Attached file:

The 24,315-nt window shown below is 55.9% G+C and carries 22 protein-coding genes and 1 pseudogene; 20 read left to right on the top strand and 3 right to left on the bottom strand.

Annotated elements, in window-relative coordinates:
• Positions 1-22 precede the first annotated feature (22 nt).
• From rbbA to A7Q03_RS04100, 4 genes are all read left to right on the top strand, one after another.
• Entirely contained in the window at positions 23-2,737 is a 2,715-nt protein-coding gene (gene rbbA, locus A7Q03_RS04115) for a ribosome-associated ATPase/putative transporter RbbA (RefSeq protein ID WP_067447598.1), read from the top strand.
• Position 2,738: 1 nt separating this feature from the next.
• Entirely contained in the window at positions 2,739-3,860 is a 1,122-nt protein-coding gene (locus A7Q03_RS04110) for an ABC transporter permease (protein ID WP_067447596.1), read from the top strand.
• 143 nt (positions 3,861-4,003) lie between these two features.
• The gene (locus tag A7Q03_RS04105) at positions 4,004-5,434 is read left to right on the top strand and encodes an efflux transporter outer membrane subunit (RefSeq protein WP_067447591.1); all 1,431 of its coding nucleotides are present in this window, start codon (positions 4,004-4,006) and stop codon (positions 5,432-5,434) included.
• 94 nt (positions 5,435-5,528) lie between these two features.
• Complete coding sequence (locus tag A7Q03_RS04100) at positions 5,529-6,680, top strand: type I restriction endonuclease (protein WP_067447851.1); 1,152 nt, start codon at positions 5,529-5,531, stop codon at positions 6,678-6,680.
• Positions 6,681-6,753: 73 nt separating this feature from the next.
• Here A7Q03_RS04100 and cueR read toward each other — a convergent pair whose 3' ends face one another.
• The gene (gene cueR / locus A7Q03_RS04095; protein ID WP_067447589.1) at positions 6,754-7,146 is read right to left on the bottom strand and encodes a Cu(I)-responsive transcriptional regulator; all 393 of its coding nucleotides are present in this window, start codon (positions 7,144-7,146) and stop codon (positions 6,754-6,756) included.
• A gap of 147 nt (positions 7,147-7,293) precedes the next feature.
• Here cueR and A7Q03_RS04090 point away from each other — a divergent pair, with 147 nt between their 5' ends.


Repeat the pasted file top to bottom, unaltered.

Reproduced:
The 24,315-nt window shown below is 55.9% G+C and carries 22 protein-coding genes and 1 pseudogene; 20 read left to right on the top strand and 3 right to left on the bottom strand.

Annotated elements, in window-relative coordinates:
• Positions 1-22 precede the first annotated feature (22 nt).
• From rbbA to A7Q03_RS04100, 4 genes are all read left to right on the top strand, one after another.
• Entirely contained in the window at positions 23-2,737 is a 2,715-nt protein-coding gene (gene rbbA, locus A7Q03_RS04115) for a ribosome-associated ATPase/putative transporter RbbA (RefSeq protein ID WP_067447598.1), read from the top strand.
• Position 2,738: 1 nt separating this feature from the next.
• Entirely contained in the window at positions 2,739-3,860 is a 1,122-nt protein-coding gene (locus A7Q03_RS04110) for an ABC transporter permease (protein ID WP_067447596.1), read from the top strand.
• 143 nt (positions 3,861-4,003) lie between these two features.
• The gene (locus tag A7Q03_RS04105) at positions 4,004-5,434 is read left to right on the top strand and encodes an efflux transporter outer membrane subunit (RefSeq protein WP_067447591.1); all 1,431 of its coding nucleotides are present in this window, start codon (positions 4,004-4,006) and stop codon (positions 5,432-5,434) included.
• 94 nt (positions 5,435-5,528) lie between these two features.
• Complete coding sequence (locus tag A7Q03_RS04100) at positions 5,529-6,680, top strand: type I restriction endonuclease (protein WP_067447851.1); 1,152 nt, start codon at positions 5,529-5,531, stop codon at positions 6,678-6,680.
• Positions 6,681-6,753: 73 nt separating this feature from the next.
• Here A7Q03_RS04100 and cueR read toward each other — a convergent pair whose 3' ends face one another.
• The gene (gene cueR / locus A7Q03_RS04095; protein ID WP_067447589.1) at positions 6,754-7,146 is read right to left on the bottom strand and encodes a Cu(I)-responsive transcriptional regulator; all 393 of its coding nucleotides are present in this window, start codon (positions 7,144-7,146) and stop codon (positions 6,754-6,756) included.
• A gap of 147 nt (positions 7,147-7,293) precedes the next feature.
• Here cueR and A7Q03_RS04090 point away from each other — a divergent pair, with 147 nt between their 5' ends.